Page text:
The Federal Reserve Open Market Committee (Fed) ended its September meeting without increasing the federal funds rate but made clear its battle with inflation isn’t over.
“We want to see convincing evidence really that we have reached the appropriate level, and we’re seeing progress and we welcome that. But, you know, we need to see more progress before we’ll be willing to reach that conclusion,” said Fed Chairman Jerome Powell.
Other statements and documents suggest that even if the Fed doesn’t raise rates one more time, as expected, the policymakers plan to keep the rate where it is for months, making it more expensive to finance a car or truck purchase and pay down credit card balances.
Oliver Rust, head of product at independent inflation data aggregator Truflation, says the Fed’s decision shows it is being cautious.
“Overall, the economic picture remains murky, which explains the decision to pause,” Rust told ConsumerAffairs. “According to Powell, the Fed is now ‘in a position to be more careful’ and getting ‘fairly close’ to where it needs to be on interest rates. Faced with arguably the most important monetary policy decision since the rate hiking cycle began, this pause gives policymakers the chance to avoid a blunder, with Powell saying that achieving a soft landing still remains the Fed's primary objective.”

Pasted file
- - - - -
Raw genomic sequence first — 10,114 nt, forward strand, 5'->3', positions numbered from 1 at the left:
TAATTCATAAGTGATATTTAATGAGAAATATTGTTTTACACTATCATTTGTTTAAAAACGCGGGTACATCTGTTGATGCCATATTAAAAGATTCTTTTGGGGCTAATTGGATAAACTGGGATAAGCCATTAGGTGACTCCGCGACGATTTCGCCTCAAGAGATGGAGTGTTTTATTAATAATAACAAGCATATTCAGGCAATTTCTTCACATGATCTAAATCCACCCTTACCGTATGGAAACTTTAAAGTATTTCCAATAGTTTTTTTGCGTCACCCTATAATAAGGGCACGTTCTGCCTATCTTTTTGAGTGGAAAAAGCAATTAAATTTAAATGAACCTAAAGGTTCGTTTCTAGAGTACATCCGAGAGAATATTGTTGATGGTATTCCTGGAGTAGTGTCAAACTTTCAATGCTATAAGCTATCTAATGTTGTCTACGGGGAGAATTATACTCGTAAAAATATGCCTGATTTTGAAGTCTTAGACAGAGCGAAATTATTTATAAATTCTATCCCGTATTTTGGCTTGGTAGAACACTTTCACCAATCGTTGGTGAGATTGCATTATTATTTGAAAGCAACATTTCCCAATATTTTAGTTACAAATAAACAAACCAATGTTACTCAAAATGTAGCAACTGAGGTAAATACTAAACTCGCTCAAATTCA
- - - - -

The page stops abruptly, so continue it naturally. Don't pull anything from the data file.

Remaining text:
A soft landing would be a reduction in inflation without triggering a recession – historically, something hard to achieve.
“However, with the economy on a strong path and unemployment stuck at historic lows, there is little chance of avoiding another interest rate hike,” Rust said. “At Truflation, we also expect inflation to remain sticky this year and maintain our projection of 4% CPI by year-end, which will put further pressure on the Fed.”
With new and used car prices expected to rise because of the United Auto Workers strike, higher financing rates may limit the kind of vehicles consumers can afford. Current rates range from 5.5% to over 28%.
The average credit card interest rate is 24.45%, with consumers with excellent credit paying less but those with poor credit paying a much higher rate. Both auto loan rates and credit card rates are based on the Fed’s federal funds rate.